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Higgs boson wins scientists Nobel Prize in physics

By Andrew Grant and Gabriel Popkin

The ATLAS collaboration spotted the Higgs boson by its decay products, which are illustrated above by four red lines that represent muons.

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The 1964 prediction of the Higgs boson, which was finally confirmed last year, has won the Nobel Prize in physics.

By identifying the Higgs particle, physicists confirmed the existence of a field that permeates the cosmos and gives mass to certain elementary particles that make up stars, planets and people. The discovery also completed the standard model, which describes the universe's particles and forces, except gravity.

Physicists Peter Higgs of the University of Edinburgh in the UK and François Englert of the Université Libre de Bruxelles in Belgium will share the prize for predicting the pivotal field and its associated particle in separate 1964 papers in Physical Review Letters.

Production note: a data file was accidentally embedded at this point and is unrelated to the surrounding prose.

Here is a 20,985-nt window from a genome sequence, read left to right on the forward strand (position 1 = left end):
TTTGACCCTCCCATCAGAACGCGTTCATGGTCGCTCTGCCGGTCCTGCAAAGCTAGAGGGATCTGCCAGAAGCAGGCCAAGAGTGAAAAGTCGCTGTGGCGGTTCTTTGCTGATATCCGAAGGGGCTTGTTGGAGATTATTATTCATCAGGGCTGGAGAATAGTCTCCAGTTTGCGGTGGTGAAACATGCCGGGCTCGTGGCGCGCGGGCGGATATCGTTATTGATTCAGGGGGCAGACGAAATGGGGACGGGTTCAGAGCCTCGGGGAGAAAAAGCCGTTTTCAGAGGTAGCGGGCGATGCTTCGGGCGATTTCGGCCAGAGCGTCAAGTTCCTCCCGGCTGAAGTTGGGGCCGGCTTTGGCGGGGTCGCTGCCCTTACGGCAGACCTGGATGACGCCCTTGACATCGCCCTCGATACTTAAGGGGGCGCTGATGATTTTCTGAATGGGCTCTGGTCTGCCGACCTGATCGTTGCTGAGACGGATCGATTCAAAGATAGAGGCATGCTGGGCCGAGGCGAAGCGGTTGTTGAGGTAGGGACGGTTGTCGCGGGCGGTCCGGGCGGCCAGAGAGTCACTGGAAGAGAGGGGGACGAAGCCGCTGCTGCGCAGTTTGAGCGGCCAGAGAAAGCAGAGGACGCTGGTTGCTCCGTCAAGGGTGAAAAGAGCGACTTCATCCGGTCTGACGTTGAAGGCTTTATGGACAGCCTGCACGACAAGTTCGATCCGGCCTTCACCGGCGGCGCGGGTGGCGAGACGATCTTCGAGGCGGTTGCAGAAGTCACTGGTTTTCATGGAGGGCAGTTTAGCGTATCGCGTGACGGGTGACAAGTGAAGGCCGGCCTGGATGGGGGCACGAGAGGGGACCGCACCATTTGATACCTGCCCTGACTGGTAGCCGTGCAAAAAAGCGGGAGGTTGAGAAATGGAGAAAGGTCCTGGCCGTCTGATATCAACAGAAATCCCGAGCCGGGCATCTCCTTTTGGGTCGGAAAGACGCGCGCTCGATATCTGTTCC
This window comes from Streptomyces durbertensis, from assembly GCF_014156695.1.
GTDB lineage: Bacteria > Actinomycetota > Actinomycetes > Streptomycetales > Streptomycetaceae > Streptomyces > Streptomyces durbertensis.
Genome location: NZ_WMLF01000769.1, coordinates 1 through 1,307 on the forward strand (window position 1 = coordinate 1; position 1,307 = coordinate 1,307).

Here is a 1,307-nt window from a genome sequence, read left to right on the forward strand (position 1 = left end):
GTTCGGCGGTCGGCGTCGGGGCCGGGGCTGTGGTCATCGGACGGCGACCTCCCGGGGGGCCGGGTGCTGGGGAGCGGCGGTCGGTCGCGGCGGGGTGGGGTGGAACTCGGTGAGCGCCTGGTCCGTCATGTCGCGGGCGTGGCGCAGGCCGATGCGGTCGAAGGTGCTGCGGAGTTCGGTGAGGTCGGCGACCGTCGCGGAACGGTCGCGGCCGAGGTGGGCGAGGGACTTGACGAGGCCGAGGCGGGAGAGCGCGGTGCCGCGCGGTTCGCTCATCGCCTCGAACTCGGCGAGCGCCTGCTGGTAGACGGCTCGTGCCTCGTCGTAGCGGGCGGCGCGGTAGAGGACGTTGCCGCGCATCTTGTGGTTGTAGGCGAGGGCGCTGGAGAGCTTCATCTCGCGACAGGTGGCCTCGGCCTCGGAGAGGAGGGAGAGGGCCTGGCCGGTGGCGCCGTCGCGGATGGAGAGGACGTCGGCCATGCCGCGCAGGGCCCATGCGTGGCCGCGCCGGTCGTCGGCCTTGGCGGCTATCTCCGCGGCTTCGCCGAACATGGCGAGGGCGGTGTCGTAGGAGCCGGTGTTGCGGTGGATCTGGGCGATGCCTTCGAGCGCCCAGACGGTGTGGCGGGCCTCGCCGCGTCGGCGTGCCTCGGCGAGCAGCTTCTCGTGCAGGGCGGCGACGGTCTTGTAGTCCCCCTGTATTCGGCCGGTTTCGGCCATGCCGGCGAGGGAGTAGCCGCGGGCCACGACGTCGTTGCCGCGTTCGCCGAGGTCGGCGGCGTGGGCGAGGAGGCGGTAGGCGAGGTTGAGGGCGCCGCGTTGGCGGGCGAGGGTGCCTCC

Technology needed a half-century to catch up to their theory. On July 4, 2012, two teams at the Large Hadron Collider, the world's most powerful particle accelerator, announced that they had discovered the elusive particle.

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